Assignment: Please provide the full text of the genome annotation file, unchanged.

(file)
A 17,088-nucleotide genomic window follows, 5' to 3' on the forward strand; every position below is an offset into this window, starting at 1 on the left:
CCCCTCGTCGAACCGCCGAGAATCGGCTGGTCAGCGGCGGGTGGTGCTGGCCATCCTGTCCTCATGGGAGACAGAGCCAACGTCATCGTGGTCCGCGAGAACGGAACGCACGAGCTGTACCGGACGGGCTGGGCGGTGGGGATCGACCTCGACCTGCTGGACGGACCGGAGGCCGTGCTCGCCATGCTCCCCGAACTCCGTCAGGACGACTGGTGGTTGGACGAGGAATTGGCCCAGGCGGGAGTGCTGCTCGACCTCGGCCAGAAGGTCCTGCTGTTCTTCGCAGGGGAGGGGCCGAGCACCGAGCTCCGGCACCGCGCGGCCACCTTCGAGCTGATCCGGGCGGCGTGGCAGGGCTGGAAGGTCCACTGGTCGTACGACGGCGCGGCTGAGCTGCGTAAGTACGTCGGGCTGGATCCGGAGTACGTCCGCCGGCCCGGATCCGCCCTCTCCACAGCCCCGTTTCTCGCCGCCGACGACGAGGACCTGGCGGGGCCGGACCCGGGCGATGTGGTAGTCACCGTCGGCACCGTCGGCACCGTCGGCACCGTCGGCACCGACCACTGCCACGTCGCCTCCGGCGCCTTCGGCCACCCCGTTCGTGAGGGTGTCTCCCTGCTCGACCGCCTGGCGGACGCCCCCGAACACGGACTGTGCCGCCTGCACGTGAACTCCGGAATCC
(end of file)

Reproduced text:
A 17,088-nucleotide genomic window follows, 5' to 3' on the forward strand; every position below is an offset into this window, starting at 1 on the left:
CCCCTCGTCGAACCGCCGAGAATCGGCTGGTCAGCGGCGGGTGGTGCTGGCCATCCTGTCCTCATGGGAGACAGAGCCAACGTCATCGTGGTCCGCGAGAACGGAACGCACGAGCTGTACCGGACGGGCTGGGCGGTGGGGATCGACCTCGACCTGCTGGACGGACCGGAGGCCGTGCTCGCCATGCTCCCCGAACTCCGTCAGGACGACTGGTGGTTGGACGAGGAATTGGCCCAGGCGGGAGTGCTGCTCGACCTCGGCCAGAAGGTCCTGCTGTTCTTCGCAGGGGAGGGGCCGAGCACCGAGCTCCGGCACCGCGCGGCCACCTTCGAGCTGATCCGGGCGGCGTGGCAGGGCTGGAAGGTCCACTGGTCGTACGACGGCGCGGCTGAGCTGCGTAAGTACGTCGGGCTGGATCCGGAGTACGTCCGCCGGCCCGGATCCGCCCTCTCCACAGCCCCGTTTCTCGCCGCCGACGACGAGGACCTGGCGGGGCCGGACCCGGGCGATGTGGTAGTCACCGTCGGCACCGTCGGCACCGTCGGCACCGTCGGCACCGACCACTGCCACGTCGCCTCCGGCGCCTTCGGCCACCCCGTTCGTGAGGGTGTCTCCCTGCTCGACCGCCTGGCGGACGCCCCCGAACACGGACTGTGCCGCCTGCACGTGAACTCCGGAATCC